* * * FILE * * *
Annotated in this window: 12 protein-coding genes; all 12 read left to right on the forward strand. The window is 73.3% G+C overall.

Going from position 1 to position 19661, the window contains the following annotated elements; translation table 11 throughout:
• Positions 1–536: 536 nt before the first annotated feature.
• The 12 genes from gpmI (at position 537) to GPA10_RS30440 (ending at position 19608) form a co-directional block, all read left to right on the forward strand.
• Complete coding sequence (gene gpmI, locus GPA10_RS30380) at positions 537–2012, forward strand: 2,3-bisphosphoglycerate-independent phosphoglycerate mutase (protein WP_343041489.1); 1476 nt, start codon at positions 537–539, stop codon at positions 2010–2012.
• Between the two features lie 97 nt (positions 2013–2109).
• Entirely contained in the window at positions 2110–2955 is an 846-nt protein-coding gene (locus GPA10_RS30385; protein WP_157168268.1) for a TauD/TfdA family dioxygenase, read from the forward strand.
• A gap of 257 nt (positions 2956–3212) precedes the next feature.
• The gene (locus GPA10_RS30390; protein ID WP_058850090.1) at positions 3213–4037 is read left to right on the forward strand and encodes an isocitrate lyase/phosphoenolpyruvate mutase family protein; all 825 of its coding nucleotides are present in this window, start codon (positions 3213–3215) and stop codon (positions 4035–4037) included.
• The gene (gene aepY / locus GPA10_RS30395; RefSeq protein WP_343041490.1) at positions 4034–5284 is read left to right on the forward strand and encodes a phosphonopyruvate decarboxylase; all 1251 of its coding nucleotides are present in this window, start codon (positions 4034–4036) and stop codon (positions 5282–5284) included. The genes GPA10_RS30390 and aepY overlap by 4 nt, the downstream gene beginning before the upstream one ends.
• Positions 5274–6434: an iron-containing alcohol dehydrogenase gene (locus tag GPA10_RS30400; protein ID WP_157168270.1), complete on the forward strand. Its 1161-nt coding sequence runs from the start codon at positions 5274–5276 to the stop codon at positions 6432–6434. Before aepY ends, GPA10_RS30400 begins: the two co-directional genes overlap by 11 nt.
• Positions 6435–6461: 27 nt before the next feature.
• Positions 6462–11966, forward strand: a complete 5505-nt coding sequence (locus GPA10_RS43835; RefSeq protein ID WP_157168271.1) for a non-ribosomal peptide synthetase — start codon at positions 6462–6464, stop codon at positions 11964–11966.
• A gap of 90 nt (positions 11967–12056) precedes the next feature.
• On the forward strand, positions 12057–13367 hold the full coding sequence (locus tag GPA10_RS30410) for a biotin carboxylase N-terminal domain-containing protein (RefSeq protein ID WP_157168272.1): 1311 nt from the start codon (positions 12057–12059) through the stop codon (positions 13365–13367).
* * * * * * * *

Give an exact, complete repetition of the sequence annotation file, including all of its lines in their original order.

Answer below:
Annotated in this window: 12 protein-coding genes; all 12 read left to right on the forward strand. The window is 73.3% G+C overall.

Going from position 1 to position 19661, the window contains the following annotated elements; translation table 11 throughout:
• Positions 1–536: 536 nt before the first annotated feature.
• The 12 genes from gpmI (at position 537) to GPA10_RS30440 (ending at position 19608) form a co-directional block, all read left to right on the forward strand.
• Complete coding sequence (gene gpmI, locus GPA10_RS30380) at positions 537–2012, forward strand: 2,3-bisphosphoglycerate-independent phosphoglycerate mutase (protein WP_343041489.1); 1476 nt, start codon at positions 537–539, stop codon at positions 2010–2012.
• Between the two features lie 97 nt (positions 2013–2109).
• Entirely contained in the window at positions 2110–2955 is an 846-nt protein-coding gene (locus GPA10_RS30385; protein WP_157168268.1) for a TauD/TfdA family dioxygenase, read from the forward strand.
• A gap of 257 nt (positions 2956–3212) precedes the next feature.
• The gene (locus GPA10_RS30390; protein ID WP_058850090.1) at positions 3213–4037 is read left to right on the forward strand and encodes an isocitrate lyase/phosphoenolpyruvate mutase family protein; all 825 of its coding nucleotides are present in this window, start codon (positions 3213–3215) and stop codon (positions 4035–4037) included.
• The gene (gene aepY / locus GPA10_RS30395; RefSeq protein WP_343041490.1) at positions 4034–5284 is read left to right on the forward strand and encodes a phosphonopyruvate decarboxylase; all 1251 of its coding nucleotides are present in this window, start codon (positions 4034–4036) and stop codon (positions 5282–5284) included. The genes GPA10_RS30390 and aepY overlap by 4 nt, the downstream gene beginning before the upstream one ends.
• Positions 5274–6434: an iron-containing alcohol dehydrogenase gene (locus tag GPA10_RS30400; protein ID WP_157168270.1), complete on the forward strand. Its 1161-nt coding sequence runs from the start codon at positions 5274–5276 to the stop codon at positions 6432–6434. Before aepY ends, GPA10_RS30400 begins: the two co-directional genes overlap by 11 nt.
• Positions 6435–6461: 27 nt before the next feature.
• Positions 6462–11966, forward strand: a complete 5505-nt coding sequence (locus GPA10_RS43835; RefSeq protein ID WP_157168271.1) for a non-ribosomal peptide synthetase — start codon at positions 6462–6464, stop codon at positions 11964–11966.
• A gap of 90 nt (positions 11967–12056) precedes the next feature.
• On the forward strand, positions 12057–13367 hold the full coding sequence (locus tag GPA10_RS30410) for a biotin carboxylase N-terminal domain-containing protein (RefSeq protein ID WP_157168272.1): 1311 nt from the start codon (positions 12057–12059) through the stop codon (positions 13365–13367).